Residents in Pakistan’s North Waziristan tribal region accused government troops on Monday of killing dozens of civilians during last week’s military operation against Taliban insurgents (Reuters). While a military spokesman said, "Security forces exercised utmost restraint to avoid any collateral damage," a tribal elder in Mir Ali — the site of the operation — said 70 residents had been killed. The reports, however, are hard to verify as journalists and independent observers are often not allowed to report from the area due to security concerns.
Hafiz Gul Bahadur, a Taliban commander, said the insurgents would respond to the operation by launching a full-scale counter-offensive on army positions, while a government official said a jirga would be held on Monday "to try to find a negotiated end to hostilities." The announcements came three days after nearly 300 people, mostly students from North Waziristan, protested against the operation in Peshawar, the capital of Pakistan’s northwestern Khyber Pakhtunkhwa province (RFE/RL).
Polio vaccination worker killed
Two unidentified gunmen shot and killed a health worker who was administering the polio vaccine to children in the town of Jamrud in Pakistan’s Khyber tribal region on Saturday, and left a note on the body threatening "dire consequences" for anyone else trying to vaccinate the area’s children (VOA). According to Dr. Sameen Jan, the top health official in Khyber, the gunmen ordered all of the women
and children to leave the government-run facility before they killed the worker (AFP). No one has claimed responsibility for the incident, though the Pakistani Taliban has frequently targeted vaccination workers. Pakistan is one of three countries in the world where polio remains endemic.
As the Christmas holiday nears, Christian worshippers at Peshawar’s All Saints Church are having a hard time celebrating the season after an attack by two suicide bombers in September killed 82 members (AFP). In his recent sermon, the Reverend Ejaz Gill tried to offer comfort to his parishioners, saying the victims were at peace and will "join their loved ones spiritually to celebrate Christmas," but for many, the wounds of the attack — believed to be the deadliest against Pakistan’s Christian minority — are still too fresh. Nasreen Anwar, a local resident, explained that almost no Christian family in Peshawar was untouched by the attack, but she did note that the violence of that day had brought the local community together, and that they had received support from Muslims in Pakistan and Christians around the world.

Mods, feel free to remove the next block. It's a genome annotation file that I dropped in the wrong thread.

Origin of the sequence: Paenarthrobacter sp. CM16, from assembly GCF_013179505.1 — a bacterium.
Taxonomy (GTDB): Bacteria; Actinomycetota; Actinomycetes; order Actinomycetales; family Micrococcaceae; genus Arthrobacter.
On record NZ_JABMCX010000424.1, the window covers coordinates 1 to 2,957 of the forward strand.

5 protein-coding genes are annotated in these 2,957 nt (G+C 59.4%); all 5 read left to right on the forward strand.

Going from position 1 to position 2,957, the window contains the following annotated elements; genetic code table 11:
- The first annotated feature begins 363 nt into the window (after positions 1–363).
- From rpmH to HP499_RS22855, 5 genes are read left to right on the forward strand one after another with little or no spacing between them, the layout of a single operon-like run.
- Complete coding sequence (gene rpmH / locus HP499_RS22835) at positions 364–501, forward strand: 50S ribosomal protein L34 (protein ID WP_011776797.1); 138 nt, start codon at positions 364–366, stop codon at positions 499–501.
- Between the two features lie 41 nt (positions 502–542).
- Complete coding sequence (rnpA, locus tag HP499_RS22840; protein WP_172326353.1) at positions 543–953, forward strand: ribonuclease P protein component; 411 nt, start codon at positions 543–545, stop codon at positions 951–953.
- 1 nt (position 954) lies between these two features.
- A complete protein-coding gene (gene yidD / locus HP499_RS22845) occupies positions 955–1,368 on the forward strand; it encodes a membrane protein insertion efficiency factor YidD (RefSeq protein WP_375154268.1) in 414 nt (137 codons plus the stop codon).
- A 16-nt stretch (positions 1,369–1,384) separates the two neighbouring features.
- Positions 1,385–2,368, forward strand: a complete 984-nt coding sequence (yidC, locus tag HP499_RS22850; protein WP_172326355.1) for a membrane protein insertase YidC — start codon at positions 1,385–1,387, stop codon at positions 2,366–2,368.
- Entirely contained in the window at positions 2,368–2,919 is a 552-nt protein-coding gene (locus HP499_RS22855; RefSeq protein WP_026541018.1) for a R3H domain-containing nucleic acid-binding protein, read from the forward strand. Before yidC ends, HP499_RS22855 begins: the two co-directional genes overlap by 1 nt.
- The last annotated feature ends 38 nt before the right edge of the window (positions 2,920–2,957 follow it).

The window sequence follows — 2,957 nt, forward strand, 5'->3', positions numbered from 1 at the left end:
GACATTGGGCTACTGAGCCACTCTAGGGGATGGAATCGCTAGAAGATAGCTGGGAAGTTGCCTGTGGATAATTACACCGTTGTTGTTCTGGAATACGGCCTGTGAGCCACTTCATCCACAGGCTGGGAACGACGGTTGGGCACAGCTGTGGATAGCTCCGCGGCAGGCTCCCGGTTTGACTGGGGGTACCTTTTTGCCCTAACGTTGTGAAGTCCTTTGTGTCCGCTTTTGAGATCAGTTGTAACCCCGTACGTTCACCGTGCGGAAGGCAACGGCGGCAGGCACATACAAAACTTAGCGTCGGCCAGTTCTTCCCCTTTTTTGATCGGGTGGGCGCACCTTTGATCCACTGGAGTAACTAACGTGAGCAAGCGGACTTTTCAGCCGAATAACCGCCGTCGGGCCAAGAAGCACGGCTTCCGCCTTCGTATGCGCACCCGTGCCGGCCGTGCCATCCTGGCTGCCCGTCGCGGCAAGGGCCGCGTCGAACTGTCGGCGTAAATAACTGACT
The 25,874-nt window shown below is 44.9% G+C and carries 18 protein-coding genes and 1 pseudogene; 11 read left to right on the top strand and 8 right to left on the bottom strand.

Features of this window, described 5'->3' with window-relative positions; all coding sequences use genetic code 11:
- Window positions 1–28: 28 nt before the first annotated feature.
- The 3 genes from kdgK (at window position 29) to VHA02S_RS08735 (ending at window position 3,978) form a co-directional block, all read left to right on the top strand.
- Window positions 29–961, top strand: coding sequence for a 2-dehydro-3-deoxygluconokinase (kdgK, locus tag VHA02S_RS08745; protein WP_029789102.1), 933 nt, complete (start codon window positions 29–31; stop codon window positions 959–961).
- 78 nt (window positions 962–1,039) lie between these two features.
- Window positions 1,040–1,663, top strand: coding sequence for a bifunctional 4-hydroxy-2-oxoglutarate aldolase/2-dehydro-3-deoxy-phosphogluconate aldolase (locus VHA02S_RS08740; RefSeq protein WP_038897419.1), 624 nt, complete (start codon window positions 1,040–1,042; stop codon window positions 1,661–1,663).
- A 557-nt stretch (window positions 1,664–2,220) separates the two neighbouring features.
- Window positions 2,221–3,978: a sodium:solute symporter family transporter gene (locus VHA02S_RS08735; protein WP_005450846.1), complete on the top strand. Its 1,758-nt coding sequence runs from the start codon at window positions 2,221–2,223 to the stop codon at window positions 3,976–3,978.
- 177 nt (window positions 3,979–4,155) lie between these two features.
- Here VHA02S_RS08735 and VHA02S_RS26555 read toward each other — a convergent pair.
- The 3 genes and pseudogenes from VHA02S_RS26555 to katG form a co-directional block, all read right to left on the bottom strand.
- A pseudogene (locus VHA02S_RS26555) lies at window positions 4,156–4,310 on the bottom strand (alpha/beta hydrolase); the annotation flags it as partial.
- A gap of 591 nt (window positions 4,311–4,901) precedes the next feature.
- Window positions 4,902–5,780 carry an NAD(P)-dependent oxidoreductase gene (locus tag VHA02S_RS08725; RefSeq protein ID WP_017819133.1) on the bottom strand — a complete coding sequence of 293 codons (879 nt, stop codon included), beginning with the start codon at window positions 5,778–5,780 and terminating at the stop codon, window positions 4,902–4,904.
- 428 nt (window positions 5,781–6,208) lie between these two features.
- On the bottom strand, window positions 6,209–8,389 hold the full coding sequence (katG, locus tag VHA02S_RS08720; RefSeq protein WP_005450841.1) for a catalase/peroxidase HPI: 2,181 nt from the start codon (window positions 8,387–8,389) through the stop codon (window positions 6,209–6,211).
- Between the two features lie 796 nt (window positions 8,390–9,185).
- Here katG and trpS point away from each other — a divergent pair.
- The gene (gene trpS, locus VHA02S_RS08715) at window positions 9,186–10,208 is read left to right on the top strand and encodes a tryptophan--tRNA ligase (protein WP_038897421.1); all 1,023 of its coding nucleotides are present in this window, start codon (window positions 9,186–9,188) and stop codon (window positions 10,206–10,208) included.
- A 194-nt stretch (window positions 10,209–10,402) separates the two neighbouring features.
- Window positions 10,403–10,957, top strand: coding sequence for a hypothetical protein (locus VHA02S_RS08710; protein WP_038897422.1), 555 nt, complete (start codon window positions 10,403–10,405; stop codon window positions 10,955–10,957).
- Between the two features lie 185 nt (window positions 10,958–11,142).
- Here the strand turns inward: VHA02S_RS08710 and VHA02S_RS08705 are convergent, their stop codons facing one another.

Rachel Washburn, a former cheerleader for the Philadelphia Eagles football team, was recognized as a "Hometown Hero" on Sunday night during the team’s game against the Chicago Bears for her efforts in Afghanistan as an Army intelligence officer (USA Today). While the 25-year-old first lieutenant notes that those two things don’t often go hand in hand, she was an Army ROTC student all throughout school, and her father was an Army helicopter pilot and an Air Force fighter pilot. During her first deployment, in 2011 and 2012, Washburn was part of a "Cultural Support Team," which was designed to attach women to special operations units so they could better relate to Afghan women. Though she has one year left with the Army, Washburn is thinking about reenlisting.
— Bailey Cahall
Edited by Peter Bergen.